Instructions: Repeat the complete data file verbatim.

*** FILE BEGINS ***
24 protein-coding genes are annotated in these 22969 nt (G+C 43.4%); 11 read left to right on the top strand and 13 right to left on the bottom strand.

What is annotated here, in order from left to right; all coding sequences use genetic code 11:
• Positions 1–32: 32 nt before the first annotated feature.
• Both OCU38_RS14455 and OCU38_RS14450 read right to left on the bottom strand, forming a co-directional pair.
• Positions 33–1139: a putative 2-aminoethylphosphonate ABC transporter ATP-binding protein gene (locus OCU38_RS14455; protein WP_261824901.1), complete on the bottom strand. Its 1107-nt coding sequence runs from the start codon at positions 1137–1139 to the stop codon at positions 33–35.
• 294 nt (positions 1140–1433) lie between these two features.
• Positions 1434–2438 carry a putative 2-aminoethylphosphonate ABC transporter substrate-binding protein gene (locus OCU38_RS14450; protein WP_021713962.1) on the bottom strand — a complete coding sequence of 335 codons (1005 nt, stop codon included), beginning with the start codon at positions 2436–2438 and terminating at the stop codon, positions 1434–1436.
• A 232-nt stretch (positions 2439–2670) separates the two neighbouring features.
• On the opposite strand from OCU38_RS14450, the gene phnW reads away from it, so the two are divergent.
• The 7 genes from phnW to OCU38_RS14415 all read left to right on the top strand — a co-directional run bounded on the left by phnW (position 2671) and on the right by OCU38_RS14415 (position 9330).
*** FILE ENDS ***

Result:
24 protein-coding genes are annotated in these 22969 nt (G+C 43.4%); 11 read left to right on the top strand and 13 right to left on the bottom strand.

What is annotated here, in order from left to right; all coding sequences use genetic code 11:
• Positions 1–32: 32 nt before the first annotated feature.
• Both OCU38_RS14455 and OCU38_RS14450 read right to left on the bottom strand, forming a co-directional pair.
• Positions 33–1139: a putative 2-aminoethylphosphonate ABC transporter ATP-binding protein gene (locus OCU38_RS14455; protein WP_261824901.1), complete on the bottom strand. Its 1107-nt coding sequence runs from the start codon at positions 1137–1139 to the stop codon at positions 33–35.
• 294 nt (positions 1140–1433) lie between these two features.
• Positions 1434–2438 carry a putative 2-aminoethylphosphonate ABC transporter substrate-binding protein gene (locus OCU38_RS14450; protein WP_021713962.1) on the bottom strand — a complete coding sequence of 335 codons (1005 nt, stop codon included), beginning with the start codon at positions 2436–2438 and terminating at the stop codon, positions 1434–1436.
• A 232-nt stretch (positions 2439–2670) separates the two neighbouring features.
• On the opposite strand from OCU38_RS14450, the gene phnW reads away from it, so the two are divergent.
• The 7 genes from phnW to OCU38_RS14415 all read left to right on the top strand — a co-directional run bounded on the left by phnW (position 2671) and on the right by OCU38_RS14415 (position 9330).